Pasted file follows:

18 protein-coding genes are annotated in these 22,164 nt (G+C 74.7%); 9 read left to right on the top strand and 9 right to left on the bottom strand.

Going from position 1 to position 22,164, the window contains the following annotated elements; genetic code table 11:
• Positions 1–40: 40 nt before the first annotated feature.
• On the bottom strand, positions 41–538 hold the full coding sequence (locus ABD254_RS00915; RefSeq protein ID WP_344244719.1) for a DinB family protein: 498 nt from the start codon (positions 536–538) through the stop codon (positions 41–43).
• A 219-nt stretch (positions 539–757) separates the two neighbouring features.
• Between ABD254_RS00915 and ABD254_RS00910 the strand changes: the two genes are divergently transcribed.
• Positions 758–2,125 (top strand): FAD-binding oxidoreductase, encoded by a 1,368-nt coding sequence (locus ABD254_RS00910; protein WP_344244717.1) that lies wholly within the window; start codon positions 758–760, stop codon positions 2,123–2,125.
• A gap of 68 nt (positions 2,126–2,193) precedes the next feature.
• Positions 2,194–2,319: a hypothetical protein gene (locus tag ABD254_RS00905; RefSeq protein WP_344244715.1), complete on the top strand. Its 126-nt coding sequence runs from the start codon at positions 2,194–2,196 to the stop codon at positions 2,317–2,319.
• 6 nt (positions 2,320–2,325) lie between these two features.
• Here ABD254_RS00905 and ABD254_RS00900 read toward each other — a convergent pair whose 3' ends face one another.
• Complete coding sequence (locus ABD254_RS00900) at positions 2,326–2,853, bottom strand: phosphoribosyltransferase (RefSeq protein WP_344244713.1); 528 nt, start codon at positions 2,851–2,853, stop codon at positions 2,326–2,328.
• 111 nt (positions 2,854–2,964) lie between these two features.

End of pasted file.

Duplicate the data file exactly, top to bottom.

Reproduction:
18 protein-coding genes are annotated in these 22,164 nt (G+C 74.7%); 9 read left to right on the top strand and 9 right to left on the bottom strand.

Going from position 1 to position 22,164, the window contains the following annotated elements; genetic code table 11:
• Positions 1–40: 40 nt before the first annotated feature.
• On the bottom strand, positions 41–538 hold the full coding sequence (locus ABD254_RS00915; RefSeq protein ID WP_344244719.1) for a DinB family protein: 498 nt from the start codon (positions 536–538) through the stop codon (positions 41–43).
• A 219-nt stretch (positions 539–757) separates the two neighbouring features.
• Between ABD254_RS00915 and ABD254_RS00910 the strand changes: the two genes are divergently transcribed.
• Positions 758–2,125 (top strand): FAD-binding oxidoreductase, encoded by a 1,368-nt coding sequence (locus ABD254_RS00910; protein WP_344244717.1) that lies wholly within the window; start codon positions 758–760, stop codon positions 2,123–2,125.
• A gap of 68 nt (positions 2,126–2,193) precedes the next feature.
• Positions 2,194–2,319: a hypothetical protein gene (locus tag ABD254_RS00905; RefSeq protein WP_344244715.1), complete on the top strand. Its 126-nt coding sequence runs from the start codon at positions 2,194–2,196 to the stop codon at positions 2,317–2,319.
• 6 nt (positions 2,320–2,325) lie between these two features.
• Here ABD254_RS00905 and ABD254_RS00900 read toward each other — a convergent pair whose 3' ends face one another.
• Complete coding sequence (locus ABD254_RS00900) at positions 2,326–2,853, bottom strand: phosphoribosyltransferase (RefSeq protein WP_344244713.1); 528 nt, start codon at positions 2,851–2,853, stop codon at positions 2,326–2,328.
• 111 nt (positions 2,854–2,964) lie between these two features.